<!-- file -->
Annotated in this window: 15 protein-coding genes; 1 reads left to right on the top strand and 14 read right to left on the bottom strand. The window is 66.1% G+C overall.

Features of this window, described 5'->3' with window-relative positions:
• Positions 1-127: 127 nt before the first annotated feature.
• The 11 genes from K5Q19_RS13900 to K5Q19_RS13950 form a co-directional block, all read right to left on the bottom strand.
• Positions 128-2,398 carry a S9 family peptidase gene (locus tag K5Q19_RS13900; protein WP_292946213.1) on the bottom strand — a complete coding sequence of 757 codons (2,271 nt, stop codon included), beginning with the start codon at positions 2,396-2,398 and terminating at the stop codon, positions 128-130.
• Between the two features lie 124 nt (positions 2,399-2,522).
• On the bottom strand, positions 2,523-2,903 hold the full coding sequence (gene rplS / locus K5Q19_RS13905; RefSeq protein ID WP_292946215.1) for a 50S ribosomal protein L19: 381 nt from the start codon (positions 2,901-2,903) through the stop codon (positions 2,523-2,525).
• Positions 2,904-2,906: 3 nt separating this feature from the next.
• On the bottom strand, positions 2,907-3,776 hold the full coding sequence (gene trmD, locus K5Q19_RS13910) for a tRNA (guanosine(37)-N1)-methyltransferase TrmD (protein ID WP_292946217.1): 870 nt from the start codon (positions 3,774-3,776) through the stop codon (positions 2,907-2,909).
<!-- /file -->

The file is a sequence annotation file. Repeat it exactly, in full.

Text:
Annotated in this window: 15 protein-coding genes; 1 reads left to right on the top strand and 14 read right to left on the bottom strand. The window is 66.1% G+C overall.

Features of this window, described 5'->3' with window-relative positions:
• Positions 1-127: 127 nt before the first annotated feature.
• The 11 genes from K5Q19_RS13900 to K5Q19_RS13950 form a co-directional block, all read right to left on the bottom strand.
• Positions 128-2,398 carry a S9 family peptidase gene (locus tag K5Q19_RS13900; protein WP_292946213.1) on the bottom strand — a complete coding sequence of 757 codons (2,271 nt, stop codon included), beginning with the start codon at positions 2,396-2,398 and terminating at the stop codon, positions 128-130.
• Between the two features lie 124 nt (positions 2,399-2,522).
• On the bottom strand, positions 2,523-2,903 hold the full coding sequence (gene rplS / locus K5Q19_RS13905; RefSeq protein ID WP_292946215.1) for a 50S ribosomal protein L19: 381 nt from the start codon (positions 2,901-2,903) through the stop codon (positions 2,523-2,525).
• Positions 2,904-2,906: 3 nt separating this feature from the next.
• On the bottom strand, positions 2,907-3,776 hold the full coding sequence (gene trmD, locus K5Q19_RS13910) for a tRNA (guanosine(37)-N1)-methyltransferase TrmD (protein ID WP_292946217.1): 870 nt from the start codon (positions 3,774-3,776) through the stop codon (positions 2,907-2,909).